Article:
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Thursday, Nov 21, 2019

Glaciologists forced to change

INDIAN GLACIOLOGISTS are compelled to change their Glacier inventory system. This has happened after their research work was denied a place on the international atlas of glacier inventory, for not adopting the international inventory proforma.

india Updated: May 06, 2006 01:32 IST
Hindustantimes
         

INDIAN GLACIOLOGISTS are compelled to change their Glacier inventory system. This has happened after their research work was denied a place on the international atlas of glacier inventory, for not adopting the international inventory proforma.

Getting thump from the international fraternity, the Indian glaciologists will not only change future measurement techniques but will also convert the inventories under old system which was in practice for the past three decades.

Glaciologists on Friday accepted the fault in at ‘Brainstorming Session on the Himalayan Glacier Inventory.’ The programme was organised by the Geological Survey of India (Lucknow) to ponder over the differences between Indian and international inventory codes.

“The new proforma was drafted in 1970s with parameters and codes for measuring glaciers got promulgated among glaciologists in the world. But our scientists continued to use their own values and codes in the inventory, which brought about the difference in values,” said VK Raina, chairman of Project Advisory and Monitoring Committee (PAMC) which is spearheading the rectification work in India.

The international proforma gave all the glacier regions their specific codes and the sub-basins of the glaciers were to be marked in ascending numerical units during the study. There were 21 different parameters for measuring the glaciers but the Indian scientists rather used alphabetical system which could not match the international codes.

‘The concept of international glacier atlas was to unite all the glacier regions in one picture to get a complete idea about glaciers. But if one great region like India would stay out of the map, we might face problem deriving results from the study,’ Raina pointed out.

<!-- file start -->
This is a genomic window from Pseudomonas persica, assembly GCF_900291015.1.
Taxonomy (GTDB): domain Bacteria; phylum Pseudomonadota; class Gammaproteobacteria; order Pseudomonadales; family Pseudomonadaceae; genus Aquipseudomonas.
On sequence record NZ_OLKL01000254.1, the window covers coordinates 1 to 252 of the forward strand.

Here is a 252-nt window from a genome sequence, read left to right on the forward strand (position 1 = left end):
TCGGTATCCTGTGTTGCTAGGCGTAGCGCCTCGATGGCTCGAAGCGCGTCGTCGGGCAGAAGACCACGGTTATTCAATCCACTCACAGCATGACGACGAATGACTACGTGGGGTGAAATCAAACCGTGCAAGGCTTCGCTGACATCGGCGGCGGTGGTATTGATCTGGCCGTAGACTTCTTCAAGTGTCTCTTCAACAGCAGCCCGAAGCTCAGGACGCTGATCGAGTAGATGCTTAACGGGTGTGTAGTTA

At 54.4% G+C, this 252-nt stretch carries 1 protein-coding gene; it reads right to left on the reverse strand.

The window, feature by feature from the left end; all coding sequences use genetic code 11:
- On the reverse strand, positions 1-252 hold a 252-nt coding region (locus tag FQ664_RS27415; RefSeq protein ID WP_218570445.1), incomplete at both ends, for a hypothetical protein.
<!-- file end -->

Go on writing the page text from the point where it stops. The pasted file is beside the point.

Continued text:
Interestingly, different glaciologists used different marking system for their work. While some used alphabets, other opted for roman numbers. This has made the combining of information even for an Indian glacier atlas difficult. Thus, despite working sincerely, glaciologists have to depend on international measurements.

It was also decided, in the session, that no glacier less than an area of 0.5 sq kilometers would be included in the glacier map.

The brainstorming sessions had representatives from the department of Science and Technology, Space Application Centre (Ahmedabad), Guwahati University, IIT- Mumbai, National Institute of Hydrology, Jammu University, Snow Avalanche Study Establishment (Army wing in Manali), UP Remote Sensing and Application Centre, Lucknow University and GSI (Lucknow).

Another matter that has affected the Indian glaciologists is decrease in the snowfall in the Himalayan region. The decreasing snowfall due to global warming has reduced the river water levels in the Himalayan region.

“Global warming has raised temperature by a degree or two but this has not resulted in the melting of the glaciers. On the contrary, the snowfall got reduced and thus rivers are getting less water as snowfall was a major contributor of water to the rivers,” he said.

Glaciers contribute 20 per cent of water to rivers, but snowfall contributes 65 per cent. The rest of the water comes from the basin areas of rivers.